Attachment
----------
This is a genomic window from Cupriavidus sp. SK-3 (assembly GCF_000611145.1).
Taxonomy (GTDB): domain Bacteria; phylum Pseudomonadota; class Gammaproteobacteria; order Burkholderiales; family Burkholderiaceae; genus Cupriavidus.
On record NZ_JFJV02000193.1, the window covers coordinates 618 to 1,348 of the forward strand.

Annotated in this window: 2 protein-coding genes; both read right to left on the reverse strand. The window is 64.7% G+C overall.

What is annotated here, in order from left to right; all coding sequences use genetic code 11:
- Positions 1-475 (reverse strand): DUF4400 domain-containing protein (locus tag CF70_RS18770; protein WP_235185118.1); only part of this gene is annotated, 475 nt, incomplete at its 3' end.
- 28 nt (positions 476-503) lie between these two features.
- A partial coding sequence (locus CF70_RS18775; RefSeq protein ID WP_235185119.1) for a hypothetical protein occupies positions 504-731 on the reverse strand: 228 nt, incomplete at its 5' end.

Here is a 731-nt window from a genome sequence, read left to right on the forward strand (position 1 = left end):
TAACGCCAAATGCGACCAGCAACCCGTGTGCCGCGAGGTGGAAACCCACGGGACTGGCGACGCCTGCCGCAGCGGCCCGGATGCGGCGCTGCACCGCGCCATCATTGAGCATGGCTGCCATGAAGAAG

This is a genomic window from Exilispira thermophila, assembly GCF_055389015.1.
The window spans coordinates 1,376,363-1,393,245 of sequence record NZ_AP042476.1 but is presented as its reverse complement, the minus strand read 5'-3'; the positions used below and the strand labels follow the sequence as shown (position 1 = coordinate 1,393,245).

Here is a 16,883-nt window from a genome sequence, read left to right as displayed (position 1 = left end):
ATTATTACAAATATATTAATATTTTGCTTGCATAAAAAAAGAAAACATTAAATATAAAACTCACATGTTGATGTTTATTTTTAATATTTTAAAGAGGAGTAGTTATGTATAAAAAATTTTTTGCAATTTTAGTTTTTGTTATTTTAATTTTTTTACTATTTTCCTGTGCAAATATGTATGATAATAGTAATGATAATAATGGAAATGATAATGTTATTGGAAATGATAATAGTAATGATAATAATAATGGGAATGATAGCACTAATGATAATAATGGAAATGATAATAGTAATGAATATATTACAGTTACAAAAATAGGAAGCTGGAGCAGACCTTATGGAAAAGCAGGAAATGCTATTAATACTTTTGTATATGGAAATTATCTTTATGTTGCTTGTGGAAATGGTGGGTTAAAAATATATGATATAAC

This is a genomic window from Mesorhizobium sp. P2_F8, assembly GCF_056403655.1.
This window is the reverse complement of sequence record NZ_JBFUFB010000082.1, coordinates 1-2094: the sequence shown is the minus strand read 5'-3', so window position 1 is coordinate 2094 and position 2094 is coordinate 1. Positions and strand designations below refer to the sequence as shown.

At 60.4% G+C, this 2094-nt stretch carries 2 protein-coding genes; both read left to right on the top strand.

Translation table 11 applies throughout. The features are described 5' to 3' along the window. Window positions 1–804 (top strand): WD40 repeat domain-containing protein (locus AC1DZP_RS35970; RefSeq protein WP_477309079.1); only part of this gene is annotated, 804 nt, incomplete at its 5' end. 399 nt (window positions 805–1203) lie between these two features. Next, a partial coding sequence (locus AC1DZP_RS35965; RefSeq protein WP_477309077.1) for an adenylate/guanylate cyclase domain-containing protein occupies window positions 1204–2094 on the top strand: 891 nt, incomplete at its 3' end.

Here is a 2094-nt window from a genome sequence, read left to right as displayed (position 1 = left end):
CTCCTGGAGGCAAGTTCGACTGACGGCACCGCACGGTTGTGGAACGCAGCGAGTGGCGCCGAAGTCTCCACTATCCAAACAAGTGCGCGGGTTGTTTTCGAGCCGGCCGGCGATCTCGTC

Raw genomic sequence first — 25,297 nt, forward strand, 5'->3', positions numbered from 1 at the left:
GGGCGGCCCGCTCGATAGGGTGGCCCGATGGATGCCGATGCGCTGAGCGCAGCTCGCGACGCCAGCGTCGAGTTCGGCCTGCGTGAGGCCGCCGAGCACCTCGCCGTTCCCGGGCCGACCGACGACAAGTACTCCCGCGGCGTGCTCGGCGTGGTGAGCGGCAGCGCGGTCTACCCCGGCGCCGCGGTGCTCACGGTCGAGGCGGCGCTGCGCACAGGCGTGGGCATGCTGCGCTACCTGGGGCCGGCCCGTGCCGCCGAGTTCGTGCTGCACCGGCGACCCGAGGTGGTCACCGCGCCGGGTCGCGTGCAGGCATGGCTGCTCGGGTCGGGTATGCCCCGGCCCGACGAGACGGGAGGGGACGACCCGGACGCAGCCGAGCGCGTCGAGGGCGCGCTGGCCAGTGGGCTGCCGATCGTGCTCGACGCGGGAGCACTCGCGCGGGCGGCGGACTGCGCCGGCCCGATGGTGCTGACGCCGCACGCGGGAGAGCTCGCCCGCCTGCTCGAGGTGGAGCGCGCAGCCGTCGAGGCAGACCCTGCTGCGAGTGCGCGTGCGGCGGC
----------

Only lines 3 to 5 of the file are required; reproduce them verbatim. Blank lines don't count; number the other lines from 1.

On record NZ_JFJV02000193.1, the window covers coordinates 618 to 1,348 of the forward strand.

Annotated in this window: 2 protein-coding genes; both read right to left on the reverse strand. The window is 64.7% G+C overall.

What is annotated here, in order from left to right; all coding sequences use genetic code 11: